An imaging system would detect cancers by synergistic combination of two imaging methods, fluorescence scanning and surface-enhanced Raman scattering
Cancer treatment involves the surgical removal of tumours, followed by radiation therapy to arrest growth of malignancy. Growing cancer cells overlap surrounding healthy tissue. A clear demarcation of the two regions is vital during surgery. The detection and accurate imaging of the cancerous part is a major challenge, but nanotechnology-based tools might help doctors.
A new and emerging line of treatment is seeking solutions withnanotechnology-based ‘theranostic’ tools — a combined diagnosis and therapy. Such a system can detect, demarcate and treat the malignancy at the cancer site itself.
An interdisciplinary team of researchers from India and America have developed one such nanotool that shows potential in precise imaging and treatment of tumours. Preliminary results on diseased animals indicate that the probe is useful as an in-situ guiding tool during surgery.The low-level laser used in this study not only guides ablation but also generates sufficient heat in nanoparticles to mitigate the growth,minimising harmful effects.
In this study, the team developed an imaging system to detect cancers by synergistic combination of two imaging methods — Fluorescence scanning and Surface-Enhanced Raman Scattering (SERS). The first method outlines the cancer region, while the second one gives a precise definition of the growth area.
Fluorescence imaging is done by exciting a fluorophore — an element that emits light when exposed to a specific laser and acts as a marker. Whereas, the basis of SERS imaging lies in detecting optical vibrations of ‘Raman photons’ that emit unique, fingerprint-like spectra of light. Raman scattering provides sharper images compared to fluorescence. A single fluorophore was used to capture both types of images.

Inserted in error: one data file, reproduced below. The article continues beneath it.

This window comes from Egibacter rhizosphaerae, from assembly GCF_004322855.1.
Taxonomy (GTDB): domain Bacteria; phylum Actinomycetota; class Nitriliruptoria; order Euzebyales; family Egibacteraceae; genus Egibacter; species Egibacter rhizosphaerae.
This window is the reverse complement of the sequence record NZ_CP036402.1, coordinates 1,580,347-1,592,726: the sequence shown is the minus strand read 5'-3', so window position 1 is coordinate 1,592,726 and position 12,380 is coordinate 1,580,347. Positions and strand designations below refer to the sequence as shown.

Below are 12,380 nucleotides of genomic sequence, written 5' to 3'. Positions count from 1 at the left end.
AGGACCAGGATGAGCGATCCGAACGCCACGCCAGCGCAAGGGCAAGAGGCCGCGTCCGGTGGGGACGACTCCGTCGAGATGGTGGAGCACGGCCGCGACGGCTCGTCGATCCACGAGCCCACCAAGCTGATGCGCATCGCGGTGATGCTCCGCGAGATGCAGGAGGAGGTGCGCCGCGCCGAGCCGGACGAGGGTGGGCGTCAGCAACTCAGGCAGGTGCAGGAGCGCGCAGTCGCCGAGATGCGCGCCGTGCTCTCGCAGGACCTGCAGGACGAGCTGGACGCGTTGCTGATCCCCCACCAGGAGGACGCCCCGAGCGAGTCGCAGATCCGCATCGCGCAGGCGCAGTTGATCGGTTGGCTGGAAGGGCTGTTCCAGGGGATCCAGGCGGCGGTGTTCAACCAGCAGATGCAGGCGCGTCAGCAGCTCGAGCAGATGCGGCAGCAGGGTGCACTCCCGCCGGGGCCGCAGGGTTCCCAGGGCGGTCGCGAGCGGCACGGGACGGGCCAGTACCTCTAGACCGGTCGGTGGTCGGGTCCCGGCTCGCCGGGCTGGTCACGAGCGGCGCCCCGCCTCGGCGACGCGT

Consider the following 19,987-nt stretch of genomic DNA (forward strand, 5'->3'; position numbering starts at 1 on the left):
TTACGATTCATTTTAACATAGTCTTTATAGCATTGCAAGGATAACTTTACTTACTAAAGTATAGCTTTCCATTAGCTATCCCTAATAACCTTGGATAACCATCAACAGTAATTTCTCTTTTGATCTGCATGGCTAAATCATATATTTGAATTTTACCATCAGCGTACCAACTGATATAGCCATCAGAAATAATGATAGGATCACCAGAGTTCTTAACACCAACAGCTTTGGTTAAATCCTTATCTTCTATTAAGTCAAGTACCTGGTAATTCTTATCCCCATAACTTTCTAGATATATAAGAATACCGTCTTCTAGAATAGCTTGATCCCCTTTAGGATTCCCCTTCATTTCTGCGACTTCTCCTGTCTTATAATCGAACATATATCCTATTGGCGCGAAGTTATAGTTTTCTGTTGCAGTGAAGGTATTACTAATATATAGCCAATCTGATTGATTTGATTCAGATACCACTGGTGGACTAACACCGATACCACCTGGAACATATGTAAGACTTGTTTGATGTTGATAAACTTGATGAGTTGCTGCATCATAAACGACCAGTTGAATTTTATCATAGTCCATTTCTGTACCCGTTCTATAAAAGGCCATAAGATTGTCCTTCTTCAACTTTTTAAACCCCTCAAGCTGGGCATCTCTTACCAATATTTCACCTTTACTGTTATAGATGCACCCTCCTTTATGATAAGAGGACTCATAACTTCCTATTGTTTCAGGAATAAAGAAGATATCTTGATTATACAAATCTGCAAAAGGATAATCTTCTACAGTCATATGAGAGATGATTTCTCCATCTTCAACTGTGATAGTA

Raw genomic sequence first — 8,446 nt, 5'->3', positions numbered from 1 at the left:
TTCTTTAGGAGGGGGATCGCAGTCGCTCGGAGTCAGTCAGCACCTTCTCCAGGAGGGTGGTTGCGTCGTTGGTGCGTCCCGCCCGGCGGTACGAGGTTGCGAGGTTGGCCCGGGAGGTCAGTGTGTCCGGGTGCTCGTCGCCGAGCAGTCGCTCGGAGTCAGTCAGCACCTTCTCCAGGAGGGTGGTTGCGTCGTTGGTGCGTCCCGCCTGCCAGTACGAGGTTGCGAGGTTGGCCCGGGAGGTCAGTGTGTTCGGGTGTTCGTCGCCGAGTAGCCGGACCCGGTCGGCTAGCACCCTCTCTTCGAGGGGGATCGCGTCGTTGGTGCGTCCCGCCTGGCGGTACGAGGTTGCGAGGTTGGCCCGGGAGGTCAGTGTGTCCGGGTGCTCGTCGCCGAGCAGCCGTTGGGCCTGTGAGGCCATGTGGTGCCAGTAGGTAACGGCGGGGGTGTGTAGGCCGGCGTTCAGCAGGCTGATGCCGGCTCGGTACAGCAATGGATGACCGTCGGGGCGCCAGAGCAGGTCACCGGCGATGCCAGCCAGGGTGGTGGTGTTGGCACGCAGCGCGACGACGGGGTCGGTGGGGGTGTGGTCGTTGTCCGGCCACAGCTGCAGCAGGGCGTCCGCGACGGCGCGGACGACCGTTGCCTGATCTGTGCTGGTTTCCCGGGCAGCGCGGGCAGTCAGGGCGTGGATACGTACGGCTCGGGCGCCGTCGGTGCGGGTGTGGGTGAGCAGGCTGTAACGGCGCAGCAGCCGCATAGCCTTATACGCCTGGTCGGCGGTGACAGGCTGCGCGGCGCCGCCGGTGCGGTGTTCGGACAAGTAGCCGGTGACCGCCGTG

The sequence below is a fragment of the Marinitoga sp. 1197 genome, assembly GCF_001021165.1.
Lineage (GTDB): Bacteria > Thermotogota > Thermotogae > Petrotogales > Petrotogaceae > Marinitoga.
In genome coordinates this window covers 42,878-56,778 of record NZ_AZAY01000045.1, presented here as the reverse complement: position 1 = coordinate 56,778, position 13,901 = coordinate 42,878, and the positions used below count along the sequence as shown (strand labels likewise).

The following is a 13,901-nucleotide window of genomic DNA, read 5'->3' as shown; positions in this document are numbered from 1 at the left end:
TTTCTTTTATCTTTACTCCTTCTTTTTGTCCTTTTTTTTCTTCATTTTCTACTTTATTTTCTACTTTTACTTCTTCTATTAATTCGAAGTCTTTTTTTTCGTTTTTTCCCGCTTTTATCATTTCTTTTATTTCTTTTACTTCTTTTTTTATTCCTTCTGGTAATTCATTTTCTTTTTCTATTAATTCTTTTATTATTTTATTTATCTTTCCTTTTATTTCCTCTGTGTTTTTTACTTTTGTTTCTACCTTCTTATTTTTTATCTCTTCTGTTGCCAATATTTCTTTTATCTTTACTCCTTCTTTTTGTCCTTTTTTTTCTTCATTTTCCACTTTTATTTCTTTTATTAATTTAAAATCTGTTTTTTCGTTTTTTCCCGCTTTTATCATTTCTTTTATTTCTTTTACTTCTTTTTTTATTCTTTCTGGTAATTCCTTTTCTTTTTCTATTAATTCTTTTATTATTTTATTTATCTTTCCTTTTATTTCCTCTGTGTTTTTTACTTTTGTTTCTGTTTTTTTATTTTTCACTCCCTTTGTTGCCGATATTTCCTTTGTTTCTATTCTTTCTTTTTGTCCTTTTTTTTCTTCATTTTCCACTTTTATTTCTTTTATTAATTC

The nanoprobe is designed to permeate into spongy, porous cancer cells, while they do not pass through thedenser, healthy tissue. When the region is irradiated with near-infrared laser, the fluorescence camera detects the tumour. Simultaneously, the Raman imager captures the fluorophore’sRaman scattering, which gives the outline of the tumour tissue on a microscopic level.
Photothermaltreatment done with the same laser which has high tissue penetration destroys tumour cells through localised heat generated in nanoparticles.
From left: Jagnnath Mondal, Suchetan Pal and Moritz Kircher. Photo: ISW
The crux of the research lies in the novel design of a multi-layered nanoprobe derived from a conventionally used gold nanoprobe that carries the fluorophore.The distance between the gold surface and the fluorophore element plays a crucial role in determining the excitation frequency and the intensity of the emitted light to capture the Raman Image.
Instead of directly loading the fluorophore on the gold nanoparticle, the team chose a DNA sequence as the carrier element. This way they could program and optimise the distance for best results. An added advantage was biocompatibility of DNA, which reduced potential toxicity concerns.